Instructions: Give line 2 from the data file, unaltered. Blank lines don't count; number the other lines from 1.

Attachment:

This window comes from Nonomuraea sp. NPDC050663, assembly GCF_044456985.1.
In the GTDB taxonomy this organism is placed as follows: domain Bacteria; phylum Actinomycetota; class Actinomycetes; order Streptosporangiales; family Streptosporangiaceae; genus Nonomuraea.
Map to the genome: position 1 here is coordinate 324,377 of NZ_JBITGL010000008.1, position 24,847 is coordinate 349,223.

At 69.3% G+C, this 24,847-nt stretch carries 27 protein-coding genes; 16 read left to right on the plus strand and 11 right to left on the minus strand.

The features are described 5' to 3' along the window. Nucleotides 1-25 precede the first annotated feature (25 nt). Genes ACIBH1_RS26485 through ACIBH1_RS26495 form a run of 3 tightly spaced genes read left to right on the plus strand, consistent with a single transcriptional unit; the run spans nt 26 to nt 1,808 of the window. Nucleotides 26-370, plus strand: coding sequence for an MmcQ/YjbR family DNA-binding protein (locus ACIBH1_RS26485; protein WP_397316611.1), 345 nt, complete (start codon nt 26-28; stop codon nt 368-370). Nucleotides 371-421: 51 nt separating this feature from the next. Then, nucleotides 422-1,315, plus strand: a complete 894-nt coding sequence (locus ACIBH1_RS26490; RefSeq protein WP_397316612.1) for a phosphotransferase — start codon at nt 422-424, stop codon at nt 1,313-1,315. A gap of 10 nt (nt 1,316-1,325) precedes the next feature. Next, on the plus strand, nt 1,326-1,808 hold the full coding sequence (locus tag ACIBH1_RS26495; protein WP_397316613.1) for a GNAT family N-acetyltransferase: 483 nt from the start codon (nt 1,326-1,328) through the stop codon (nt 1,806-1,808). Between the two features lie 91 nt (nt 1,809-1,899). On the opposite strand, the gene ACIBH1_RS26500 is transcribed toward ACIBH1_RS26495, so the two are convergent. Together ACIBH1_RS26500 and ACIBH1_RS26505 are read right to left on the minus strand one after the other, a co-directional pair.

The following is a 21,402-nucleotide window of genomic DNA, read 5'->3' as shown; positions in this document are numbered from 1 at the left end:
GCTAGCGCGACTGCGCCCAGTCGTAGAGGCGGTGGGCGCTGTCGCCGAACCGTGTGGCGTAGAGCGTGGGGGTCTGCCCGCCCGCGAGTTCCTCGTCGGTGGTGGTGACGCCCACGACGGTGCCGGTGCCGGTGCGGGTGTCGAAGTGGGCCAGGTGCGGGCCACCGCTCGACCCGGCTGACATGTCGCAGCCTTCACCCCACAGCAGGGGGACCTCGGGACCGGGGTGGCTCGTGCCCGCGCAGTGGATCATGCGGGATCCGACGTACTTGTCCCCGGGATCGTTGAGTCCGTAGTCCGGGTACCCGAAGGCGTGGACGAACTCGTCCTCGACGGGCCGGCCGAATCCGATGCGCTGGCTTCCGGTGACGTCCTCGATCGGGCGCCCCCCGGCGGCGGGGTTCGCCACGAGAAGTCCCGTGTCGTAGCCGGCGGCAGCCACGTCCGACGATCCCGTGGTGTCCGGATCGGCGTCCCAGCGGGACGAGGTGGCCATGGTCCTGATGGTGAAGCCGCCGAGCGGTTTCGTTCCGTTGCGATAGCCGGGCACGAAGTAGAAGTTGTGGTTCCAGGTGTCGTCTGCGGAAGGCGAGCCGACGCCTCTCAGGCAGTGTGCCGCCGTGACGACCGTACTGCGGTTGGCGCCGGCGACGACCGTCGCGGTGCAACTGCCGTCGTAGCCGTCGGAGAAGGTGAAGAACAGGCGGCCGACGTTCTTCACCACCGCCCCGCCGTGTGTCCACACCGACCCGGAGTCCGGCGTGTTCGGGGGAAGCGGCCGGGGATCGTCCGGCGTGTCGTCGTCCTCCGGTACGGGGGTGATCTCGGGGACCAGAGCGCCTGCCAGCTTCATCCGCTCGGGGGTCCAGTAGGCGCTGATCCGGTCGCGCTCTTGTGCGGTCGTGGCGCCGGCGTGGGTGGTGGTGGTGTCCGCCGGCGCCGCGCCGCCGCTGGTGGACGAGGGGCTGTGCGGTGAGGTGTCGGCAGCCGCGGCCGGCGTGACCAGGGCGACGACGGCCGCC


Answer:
In the GTDB taxonomy this organism is placed as follows: domain Bacteria; phylum Actinomycetota; class Actinomycetes; order Streptosporangiales; family Streptosporangiaceae; genus Nonomuraea.